To others who witness these outbursts, based on their feelings of confusion and feelings of being upset, they come to see the “angry” person as a bully or mentally unstable at worst. Meanwhile the person who engaged in the angry outburst is burdened by feelings of guilt and shame and will typically resolve to double down on his commitment to being the nicest person possible. Unfortunately this plays out as the person failing to exercise assertiveness skills leading to little or no boundaries being set. This then sets the stage for a new cycle where the person habitually stuffs his feelings, bottles up resentment before deciding that he can no longer put up with perceived disrespect. For people in close relationships with these people, it could feel that the angry outbursts are unpredictable, when it fact they are very predictable.
At the beginning of therapy for poor anger management, the person is first introduced to exercises for recognizing his difficult feelings. He is then introduced to cognitive strategies for recognizing and responding appropriately to his difficult feelings.
The core of addressing poor anger management skills is to address the core beliefs of the chronically “angry” person which influence his episodes of anger. For example, with someone who has difficulty exercising healthy boundaries in his relationships with others, it will be important to determine what beliefs he holds unto which prevent him from setting healthy boundaries.
It could be a belief about how he communicates with others, or it could be a belief about how he sees himself, these are just two examples of a variety of possible beliefs a person could hold unto. For example, I once had a client share with me that he viewed expressing his disagreement at work and at home as a form of complaining. He then further stated that he saw complaining as a form of being weak minded.
Whatever belief he is holding unto, is going to be an irrational belief. Put simply, irrational beliefs are beliefs which are not true, but feel true to the person who holds unto them. For example, a belief which states that “no one should curse at me,” is a belief which feels true, because people generally don’t like to be cursed at, but is an irrational belief because we have no control over the words of others.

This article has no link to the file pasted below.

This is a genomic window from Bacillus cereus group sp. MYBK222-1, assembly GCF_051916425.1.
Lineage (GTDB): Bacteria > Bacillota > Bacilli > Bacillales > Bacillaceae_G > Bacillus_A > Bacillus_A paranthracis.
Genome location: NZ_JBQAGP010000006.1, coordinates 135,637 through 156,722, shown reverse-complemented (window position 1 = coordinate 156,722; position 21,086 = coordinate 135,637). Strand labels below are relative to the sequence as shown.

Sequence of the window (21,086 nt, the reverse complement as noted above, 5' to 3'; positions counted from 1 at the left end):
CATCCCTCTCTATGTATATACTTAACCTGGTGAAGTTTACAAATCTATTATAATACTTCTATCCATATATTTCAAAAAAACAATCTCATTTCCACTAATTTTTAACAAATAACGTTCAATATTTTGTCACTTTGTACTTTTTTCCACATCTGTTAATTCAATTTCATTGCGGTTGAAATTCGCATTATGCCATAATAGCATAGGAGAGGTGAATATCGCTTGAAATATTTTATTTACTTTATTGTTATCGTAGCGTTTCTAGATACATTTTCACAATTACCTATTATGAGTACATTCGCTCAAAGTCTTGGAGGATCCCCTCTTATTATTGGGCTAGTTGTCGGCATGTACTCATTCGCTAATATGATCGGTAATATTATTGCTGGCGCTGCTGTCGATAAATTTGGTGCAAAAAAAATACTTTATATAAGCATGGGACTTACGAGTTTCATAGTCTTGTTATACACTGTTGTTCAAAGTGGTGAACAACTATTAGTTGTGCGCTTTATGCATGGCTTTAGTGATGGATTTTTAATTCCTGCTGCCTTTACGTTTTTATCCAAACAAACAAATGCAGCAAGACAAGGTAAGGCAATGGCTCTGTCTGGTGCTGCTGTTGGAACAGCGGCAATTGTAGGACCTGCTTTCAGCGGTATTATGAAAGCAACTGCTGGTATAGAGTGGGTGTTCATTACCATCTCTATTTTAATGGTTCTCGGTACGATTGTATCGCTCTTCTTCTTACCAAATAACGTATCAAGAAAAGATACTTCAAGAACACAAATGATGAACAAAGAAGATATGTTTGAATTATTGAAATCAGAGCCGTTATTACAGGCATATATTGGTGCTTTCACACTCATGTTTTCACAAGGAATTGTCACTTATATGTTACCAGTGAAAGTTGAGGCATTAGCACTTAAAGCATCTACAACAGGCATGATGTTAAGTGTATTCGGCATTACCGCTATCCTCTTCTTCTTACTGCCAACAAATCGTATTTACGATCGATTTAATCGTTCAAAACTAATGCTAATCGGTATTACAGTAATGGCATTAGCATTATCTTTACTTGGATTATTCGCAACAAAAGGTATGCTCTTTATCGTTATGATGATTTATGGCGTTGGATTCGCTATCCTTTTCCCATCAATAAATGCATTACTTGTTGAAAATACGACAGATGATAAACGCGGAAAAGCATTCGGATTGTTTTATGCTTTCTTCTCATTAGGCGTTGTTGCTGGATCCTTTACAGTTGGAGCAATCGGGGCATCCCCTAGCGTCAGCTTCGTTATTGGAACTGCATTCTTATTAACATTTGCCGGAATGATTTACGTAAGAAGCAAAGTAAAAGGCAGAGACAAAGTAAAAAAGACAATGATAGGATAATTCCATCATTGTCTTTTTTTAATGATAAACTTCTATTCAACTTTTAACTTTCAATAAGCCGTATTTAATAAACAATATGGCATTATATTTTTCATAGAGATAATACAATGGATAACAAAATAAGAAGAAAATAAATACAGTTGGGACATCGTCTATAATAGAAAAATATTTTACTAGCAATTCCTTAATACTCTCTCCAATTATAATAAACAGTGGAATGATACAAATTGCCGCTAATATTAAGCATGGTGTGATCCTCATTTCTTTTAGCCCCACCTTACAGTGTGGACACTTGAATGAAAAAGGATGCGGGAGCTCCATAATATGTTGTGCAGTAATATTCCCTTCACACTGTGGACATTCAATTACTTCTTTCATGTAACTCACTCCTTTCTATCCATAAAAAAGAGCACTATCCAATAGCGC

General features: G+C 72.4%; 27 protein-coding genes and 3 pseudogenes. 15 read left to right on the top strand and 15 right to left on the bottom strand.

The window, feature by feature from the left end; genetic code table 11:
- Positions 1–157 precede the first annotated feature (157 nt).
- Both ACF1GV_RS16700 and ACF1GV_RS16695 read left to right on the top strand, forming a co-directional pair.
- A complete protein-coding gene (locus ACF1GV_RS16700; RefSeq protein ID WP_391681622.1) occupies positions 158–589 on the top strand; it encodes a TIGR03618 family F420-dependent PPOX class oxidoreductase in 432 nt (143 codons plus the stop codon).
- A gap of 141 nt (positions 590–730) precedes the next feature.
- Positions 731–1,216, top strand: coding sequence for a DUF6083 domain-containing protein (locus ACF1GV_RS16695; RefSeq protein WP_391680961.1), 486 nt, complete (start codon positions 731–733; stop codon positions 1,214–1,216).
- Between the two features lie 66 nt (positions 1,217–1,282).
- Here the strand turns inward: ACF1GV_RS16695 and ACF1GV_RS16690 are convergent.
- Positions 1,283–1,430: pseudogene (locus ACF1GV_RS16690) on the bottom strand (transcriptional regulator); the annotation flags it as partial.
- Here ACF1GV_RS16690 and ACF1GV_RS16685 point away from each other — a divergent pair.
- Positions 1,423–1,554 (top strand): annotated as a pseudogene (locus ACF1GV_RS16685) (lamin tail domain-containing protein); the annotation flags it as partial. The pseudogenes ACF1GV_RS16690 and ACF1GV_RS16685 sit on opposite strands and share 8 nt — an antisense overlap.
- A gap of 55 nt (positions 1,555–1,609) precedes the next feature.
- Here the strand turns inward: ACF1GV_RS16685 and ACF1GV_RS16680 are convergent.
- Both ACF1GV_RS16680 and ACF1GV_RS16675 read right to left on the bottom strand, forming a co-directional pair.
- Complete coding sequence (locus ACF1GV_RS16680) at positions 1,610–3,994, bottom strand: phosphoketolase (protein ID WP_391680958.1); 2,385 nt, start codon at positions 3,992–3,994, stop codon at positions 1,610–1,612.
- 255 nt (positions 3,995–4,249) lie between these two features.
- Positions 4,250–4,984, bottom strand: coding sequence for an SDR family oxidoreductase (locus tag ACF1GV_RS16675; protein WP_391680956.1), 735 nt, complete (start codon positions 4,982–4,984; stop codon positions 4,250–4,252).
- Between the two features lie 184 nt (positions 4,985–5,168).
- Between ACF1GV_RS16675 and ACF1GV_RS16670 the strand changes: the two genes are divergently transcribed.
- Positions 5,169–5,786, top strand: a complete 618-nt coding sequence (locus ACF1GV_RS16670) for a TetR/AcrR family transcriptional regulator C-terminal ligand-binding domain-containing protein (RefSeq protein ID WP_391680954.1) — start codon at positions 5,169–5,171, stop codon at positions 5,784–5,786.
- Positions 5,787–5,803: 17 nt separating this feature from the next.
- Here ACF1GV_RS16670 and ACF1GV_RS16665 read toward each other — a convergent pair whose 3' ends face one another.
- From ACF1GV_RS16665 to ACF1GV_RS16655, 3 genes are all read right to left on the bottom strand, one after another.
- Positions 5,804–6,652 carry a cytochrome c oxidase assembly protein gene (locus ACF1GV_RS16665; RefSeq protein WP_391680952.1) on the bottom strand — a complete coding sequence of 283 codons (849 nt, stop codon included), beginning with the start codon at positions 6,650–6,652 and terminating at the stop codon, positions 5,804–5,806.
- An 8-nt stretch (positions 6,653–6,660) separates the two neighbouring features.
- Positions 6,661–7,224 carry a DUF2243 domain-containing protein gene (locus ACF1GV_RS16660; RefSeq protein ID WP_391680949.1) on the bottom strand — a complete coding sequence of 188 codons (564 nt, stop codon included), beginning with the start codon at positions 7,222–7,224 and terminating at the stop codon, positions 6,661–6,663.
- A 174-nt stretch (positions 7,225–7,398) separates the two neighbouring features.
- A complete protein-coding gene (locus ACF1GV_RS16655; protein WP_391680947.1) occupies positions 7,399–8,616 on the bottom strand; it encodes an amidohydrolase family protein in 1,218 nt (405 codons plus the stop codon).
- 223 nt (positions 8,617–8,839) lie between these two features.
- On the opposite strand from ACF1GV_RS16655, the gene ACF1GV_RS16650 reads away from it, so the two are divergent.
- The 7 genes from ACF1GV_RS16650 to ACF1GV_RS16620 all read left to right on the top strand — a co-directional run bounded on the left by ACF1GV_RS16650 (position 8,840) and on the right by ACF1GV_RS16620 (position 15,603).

Once an irrational belief has been identified, a healthier alternative is chosen for the person to adopt, along with cognitive behavioral strategies for internalizing the new belief. The process of practicing new beliefs produces a paradigm shift in how the person’s sees the world around him and subsequently how he interacts with others.
For those who are successful in adopting and implementing new healthier beliefs, family members and others close to them come to see them as more genuine, confident and compassionate.
Ugo is a psychotherapist and owner of Road 2 Resolutions PLLC.
From blog posts, video logs to headlines news stories, most of us as inundated with stories about “bad” people and how these people affect our lives. The idea of someone or a group of people doing bad things to us can be emotionally triggering, to the point where you can lose yourself playing the role of the victim. You then find other people who can either relate to your story of victim-hood or at least sympathize with you on how you have been victimized.
The problem with this mindset is that, if you are indeed experiencing any degree of victimization at the hands of another person or group of people, you will continue to be victimized until you recognize your role in the story. While it is true that good people from time to time do experience bad experiences and sometimes at the hands of other people, a majority of the time when we have recurring bad experiences it is a result of the role we have unintentionally played in keeping the bad experience alive and well.
The ego can be fragile, it is an instinctual source we turn to, to find a sense of confidence in regards to how we navigate through life. However primary reliance on the ego to get you through challenges in life is a mistake. You need to be able to identify your flaws and weakness and the role they play in your recurring bad experiences or victim-hood, specifically in your relationships with others.
From personal to formal relationships in order to change our daily experiences for the better, we need to recognize the bad things we ourselves do and change them for the better. Seldom can you truly be absolved of all guilt during conflicts with others. In cognitive behavioral therapy, the client is introduced to the standard format of experience + behavioral response = natural and logical consequences. With the behavioral response being the most important variable in that simple equation. This is because, while you cannot control what other people do to you to include other experiences caused by other sources, your response to your experiences determines just how manageable your life is going to be.
In short, worrying too much about what others might do, does nothing to facilitate growth in our lives.
Ugo is a psychotherapist and owner of Road 2 Resolutions PLLC.